Reviewed by GREG KING
Director: Seth MacFarlane
Stars: Mark Wahlberg, Seth MacFarlane, Amanda Seyfried, Jessica Barth, Morgan Freeman, Giovanni Ribisi, John Carroll Lynch, Sam J Jones, Patrick Warburton, Michael Dorn, Bill Smitrovich, John Slattery, Ron Canada, Liam Neeson, Cocoa Brown, Dennis Haysbert, Patrick Stewart, Sebastian Arcelus, Tom Brady, Jay Leno.

Created by Seth MacFarlane in the 2012, Ted was an offbeat take on the usual buddy formula. Ted told the story of a teddy bear, given to a lonely young boy named John Bennett for a Christmas present, which magically come alive as the result of a wish. Ted was a foul mouthed bong smoking teddy bear that became a life long friend for the slacker John as he grew up. The original Ted went on to become the highest grossing R-rated comedy at the box office, so it seemed inevitable that we now get this largely unnecessary sequel. The antics and relentless swearing of Ted quickly wore out its welcome in the first film, and second time around the formula seems a little tiresome and his schtick has lost much of its shock value.
When the film opens, Ted has married long time girl friend Tami-Lynn (Jessica Barth), the trashy check out chick from the supermarket where he worked. But when cracks appear in the union, Ted suggests that the couple have a child. But the state of Massachusetts has other ideas, and they annul the marriage, declaring that Ted is property, not a person, therefore unable to adopt. Thus sets in motion a long and protracted legal battle to grant Ted his inalienable rights as guaranteed by the Constitution.
Ted and John (Mark Wahlberg, reprising his role) gain legal help from Samantha L Jackson (a game Amanda Seyfried), a tyro dope-smoking lawyer who has no idea who her namesake is. And she barely has any knowledge of pop cultural icons. But they engage her to fight for what they know is right. The legal battle taps into the whole civil rights movement and the push for marriage equality that is very much in the news at the moment. However, MacFarlane doesn’t seem to take advantage of this concept for any relevant and biting commentary; rather it is the starting point for a number of tasteless jokes that largely fall flat.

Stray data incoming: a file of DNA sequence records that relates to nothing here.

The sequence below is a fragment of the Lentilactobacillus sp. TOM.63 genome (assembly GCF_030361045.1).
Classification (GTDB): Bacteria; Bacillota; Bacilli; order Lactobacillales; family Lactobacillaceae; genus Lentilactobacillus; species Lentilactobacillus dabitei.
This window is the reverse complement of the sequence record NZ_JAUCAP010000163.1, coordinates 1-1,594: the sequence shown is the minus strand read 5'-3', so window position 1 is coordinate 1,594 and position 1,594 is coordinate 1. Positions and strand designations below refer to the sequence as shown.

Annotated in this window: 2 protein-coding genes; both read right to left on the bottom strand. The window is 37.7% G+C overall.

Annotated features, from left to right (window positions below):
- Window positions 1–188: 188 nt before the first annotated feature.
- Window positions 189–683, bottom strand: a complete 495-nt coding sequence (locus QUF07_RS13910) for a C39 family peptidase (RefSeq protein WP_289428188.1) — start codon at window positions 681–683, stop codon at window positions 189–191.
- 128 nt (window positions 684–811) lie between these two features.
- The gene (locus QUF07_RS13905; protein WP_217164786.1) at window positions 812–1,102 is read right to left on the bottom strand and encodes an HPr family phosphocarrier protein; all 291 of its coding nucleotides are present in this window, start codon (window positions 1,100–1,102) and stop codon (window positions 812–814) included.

And Ted’s nemesis, the crazed and sleazy Donny (a twitchy Giovanni Ribisi, who plays shady, villainous characters well) returns. He works as a janitor at Hasbro, the giant toy company, and he manages to convince the CEO (John Caroll Lynch) that they should kidnap Ted, cut him open to find out what makes him tick and then produce a line of talking Teddy bears to make a fortune.
MacFarlane is a lazy writer who sets up lots of situations but doesn’t quite know how to sell the killer punch line. Some of the gags here are also recycled from his Family Guy tv show. Much of the humour here is homophobic, misogynist, racist, sexist and down right offensive at times. And a climactic scene set during a Comic Con convention just adds a nasty edge to the material as Patrick Warburton and Star Trek‘s Michael Dorn play a gay couple who delight in beating up the nerds.
Apart from Mila Kunis, the key cast from the first film return. Wahlberg is especially game with some physical comedy and a number of embarrassing scenarios. MacFarlane seems to have called in a number of favours too as the film is crammed with a number of celebrity cameos, with the likes of Sam Jones (the former Flash Gordon himself), NFL superstar Tom Brady, Liam Neeson, and even Jay Leno popping up and sending up their own image. And Morgan Freeman is wasted in a fairly thankless role as Patrick Meighan, a noted civil rights lawyer.
With an overly generous running time of two hours the film is too long and there is a lot of padding. MacFarlane’s direction is uneven, and the pace lags several times. There are a few gags that hit the mark, and but plenty more that miss. MacFarlane also ups the gross out factor here with a scene in a sperm bank storage room, a new low in crass comedy.

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